O’Mahoney embraces the modern version, basing his model on a contemporary American general by barking out orders, standing up tall and proud and furrowing his brow—all of this comes across naturally and fits with the staging. Pentheus lives as a product of the times while Dionysius seems out of place with his fake accent and clunky movements. When he raises his calves up towards his knees and sets them down slowly as a tribute dance to the gods, he looks as if he is ready to topple over with the next movement.

Morrison reorganized this play as an investigation of Western civilization and its destruction of Eastern culture. Having Dionysius play such an over the top character pushes the Western European audience to relate to their familiar heritage rather than the Eastern representation in Dionysius.

The conundrum further compounds upon the entrance of one of Pentheus’ troops and marks the unraveling of Morrison’s central concept. The soldier’s dialogue contains the distinct twang of an American southerner as he relays the story of watching the bacchae in their natural habitat in a field among animals. The accent, though comical at first listen, presents another unnecessary character reference. The fast food sign, the inverted American flag and the camouflage gear symbolizes America without need for further stereotype. Second, his voice distracts as the fourth use of accent throughout the play: Irish for the bacchae, American northerner for Pentheus, and Greek/Russian for Dionysius and now American southerner for the soldier.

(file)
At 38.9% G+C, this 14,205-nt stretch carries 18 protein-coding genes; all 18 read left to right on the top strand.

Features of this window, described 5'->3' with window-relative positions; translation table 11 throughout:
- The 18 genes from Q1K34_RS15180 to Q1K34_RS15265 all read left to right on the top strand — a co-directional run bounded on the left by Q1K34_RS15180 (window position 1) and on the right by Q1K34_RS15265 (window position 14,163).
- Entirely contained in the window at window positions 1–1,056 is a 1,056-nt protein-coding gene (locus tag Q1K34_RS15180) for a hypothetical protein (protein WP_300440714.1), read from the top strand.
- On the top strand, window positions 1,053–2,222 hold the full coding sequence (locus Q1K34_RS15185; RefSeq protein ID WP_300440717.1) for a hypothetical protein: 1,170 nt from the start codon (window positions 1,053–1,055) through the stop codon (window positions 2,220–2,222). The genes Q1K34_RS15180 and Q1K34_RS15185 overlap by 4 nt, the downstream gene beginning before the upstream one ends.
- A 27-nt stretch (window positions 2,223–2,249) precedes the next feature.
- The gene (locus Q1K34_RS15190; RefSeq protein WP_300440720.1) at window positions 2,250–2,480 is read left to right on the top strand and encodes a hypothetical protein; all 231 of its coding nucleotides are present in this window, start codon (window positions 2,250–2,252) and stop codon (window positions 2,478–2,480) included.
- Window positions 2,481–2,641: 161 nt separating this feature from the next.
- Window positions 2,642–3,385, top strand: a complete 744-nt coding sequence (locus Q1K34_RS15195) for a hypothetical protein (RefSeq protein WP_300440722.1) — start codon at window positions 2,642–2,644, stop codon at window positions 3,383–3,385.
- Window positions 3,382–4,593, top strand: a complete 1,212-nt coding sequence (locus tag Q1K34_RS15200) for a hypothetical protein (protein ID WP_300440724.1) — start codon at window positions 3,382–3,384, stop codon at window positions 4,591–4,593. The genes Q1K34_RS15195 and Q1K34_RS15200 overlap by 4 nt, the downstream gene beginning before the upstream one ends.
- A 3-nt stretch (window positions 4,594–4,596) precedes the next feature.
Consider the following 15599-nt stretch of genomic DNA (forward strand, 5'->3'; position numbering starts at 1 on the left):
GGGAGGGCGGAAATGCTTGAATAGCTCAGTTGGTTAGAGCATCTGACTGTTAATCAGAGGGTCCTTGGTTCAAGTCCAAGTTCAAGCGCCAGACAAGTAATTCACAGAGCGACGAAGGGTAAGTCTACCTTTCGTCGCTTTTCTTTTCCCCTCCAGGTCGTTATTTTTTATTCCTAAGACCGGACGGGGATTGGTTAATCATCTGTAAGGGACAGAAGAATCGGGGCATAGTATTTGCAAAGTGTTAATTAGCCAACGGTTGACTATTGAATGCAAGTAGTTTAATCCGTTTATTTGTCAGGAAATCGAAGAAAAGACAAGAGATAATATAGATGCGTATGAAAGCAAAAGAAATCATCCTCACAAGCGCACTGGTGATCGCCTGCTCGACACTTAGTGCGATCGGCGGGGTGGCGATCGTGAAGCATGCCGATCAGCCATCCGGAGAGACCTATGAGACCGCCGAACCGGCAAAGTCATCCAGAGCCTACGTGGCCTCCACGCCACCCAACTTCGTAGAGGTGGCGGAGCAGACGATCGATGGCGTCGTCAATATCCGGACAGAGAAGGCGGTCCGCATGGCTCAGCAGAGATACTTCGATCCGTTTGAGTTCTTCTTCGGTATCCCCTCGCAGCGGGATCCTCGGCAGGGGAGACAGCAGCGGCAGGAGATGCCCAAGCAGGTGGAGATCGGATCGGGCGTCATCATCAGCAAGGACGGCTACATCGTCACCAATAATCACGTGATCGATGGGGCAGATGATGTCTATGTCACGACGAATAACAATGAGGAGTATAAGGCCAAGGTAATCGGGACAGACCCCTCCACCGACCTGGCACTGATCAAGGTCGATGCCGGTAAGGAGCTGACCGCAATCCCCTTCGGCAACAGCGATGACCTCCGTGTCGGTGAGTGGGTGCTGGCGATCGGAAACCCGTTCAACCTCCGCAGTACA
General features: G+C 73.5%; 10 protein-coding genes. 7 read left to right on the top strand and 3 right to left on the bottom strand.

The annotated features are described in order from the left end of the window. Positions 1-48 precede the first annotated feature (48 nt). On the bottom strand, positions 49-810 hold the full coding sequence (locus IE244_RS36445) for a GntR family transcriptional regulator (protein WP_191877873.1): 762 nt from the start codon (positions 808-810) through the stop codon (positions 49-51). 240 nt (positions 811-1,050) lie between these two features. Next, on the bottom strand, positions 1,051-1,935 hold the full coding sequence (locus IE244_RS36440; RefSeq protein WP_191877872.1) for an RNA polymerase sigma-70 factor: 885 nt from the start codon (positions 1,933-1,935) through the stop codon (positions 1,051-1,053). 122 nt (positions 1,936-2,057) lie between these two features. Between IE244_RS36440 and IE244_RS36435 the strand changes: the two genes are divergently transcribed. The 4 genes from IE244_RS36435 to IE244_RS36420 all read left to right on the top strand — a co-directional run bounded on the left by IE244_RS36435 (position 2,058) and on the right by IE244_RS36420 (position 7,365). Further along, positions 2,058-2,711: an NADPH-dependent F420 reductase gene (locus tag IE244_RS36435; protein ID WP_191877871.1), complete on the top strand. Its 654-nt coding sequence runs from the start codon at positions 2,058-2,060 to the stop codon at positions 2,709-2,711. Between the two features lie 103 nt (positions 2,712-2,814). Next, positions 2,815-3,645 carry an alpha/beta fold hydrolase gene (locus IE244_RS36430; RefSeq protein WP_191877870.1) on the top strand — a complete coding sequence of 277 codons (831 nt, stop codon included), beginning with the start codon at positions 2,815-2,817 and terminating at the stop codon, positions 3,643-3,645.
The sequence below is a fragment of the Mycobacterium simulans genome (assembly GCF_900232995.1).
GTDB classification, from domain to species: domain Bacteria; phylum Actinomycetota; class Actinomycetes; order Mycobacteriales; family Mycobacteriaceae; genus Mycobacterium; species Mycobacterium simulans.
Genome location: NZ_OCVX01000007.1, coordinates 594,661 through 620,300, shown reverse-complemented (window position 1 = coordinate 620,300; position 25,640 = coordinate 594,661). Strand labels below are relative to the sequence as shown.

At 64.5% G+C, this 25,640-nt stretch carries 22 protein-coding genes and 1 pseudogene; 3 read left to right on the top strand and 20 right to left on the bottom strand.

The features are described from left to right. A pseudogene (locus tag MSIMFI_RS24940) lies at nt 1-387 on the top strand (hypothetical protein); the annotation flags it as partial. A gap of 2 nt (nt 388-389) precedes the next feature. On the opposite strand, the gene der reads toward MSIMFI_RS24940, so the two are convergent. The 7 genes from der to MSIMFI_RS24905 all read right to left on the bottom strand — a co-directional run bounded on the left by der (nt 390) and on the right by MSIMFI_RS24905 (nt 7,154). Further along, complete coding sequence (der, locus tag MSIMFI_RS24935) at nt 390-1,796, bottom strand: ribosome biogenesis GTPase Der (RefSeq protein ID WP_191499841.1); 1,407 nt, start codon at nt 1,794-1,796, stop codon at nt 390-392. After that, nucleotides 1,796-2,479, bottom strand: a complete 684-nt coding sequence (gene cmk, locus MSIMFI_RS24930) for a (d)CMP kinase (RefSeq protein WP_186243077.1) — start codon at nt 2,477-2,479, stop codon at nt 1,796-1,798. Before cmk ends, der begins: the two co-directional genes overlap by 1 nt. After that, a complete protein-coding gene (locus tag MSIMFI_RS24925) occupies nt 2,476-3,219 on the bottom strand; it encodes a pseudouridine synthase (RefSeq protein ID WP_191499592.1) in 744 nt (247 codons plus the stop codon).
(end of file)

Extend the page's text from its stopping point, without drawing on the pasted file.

After the speech Pentheus becomes obsessed with seeing the bacchae and Dionysius convinces him to dress as a woman and observe them. This infatuation comes from almost nowhere. He is their enemy one moment, trying to capture and uproot them and their admirer the next, hatching elaborate plans to find and watch them. This concept--that the West comes from the East and thus becomes infatuated with its existence—is an engaging topic that Morrison fails to expand upon. Instead Pentheus changes in an instant and the bacchae repay his veneration with his murder. In turn, Dionysius banishes the bacchae responsible, Pentheus’ mother.

By the end the gods have punished everyone; therefore, Morrison fails in his revamping of this Euripides drama. The tragedy as a moral play rebuking the West for their invasion of Iraq does not work because both the West and East suffer. In the end the gods rule all and Fate is responsible for the fall of mankind, not man. True the ending exclaims violence will be punished by violence, but it also takes the blame from humanity and places it on the shoulders of higher powers. How can America be responsible for its invasion of Iraq when the gods so command?


Blogger D. Clark said...

Sounds like it was a great play. Wish I could've seen it.

2:52 AM  
Blogger Askinstoo said...

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10:24 PM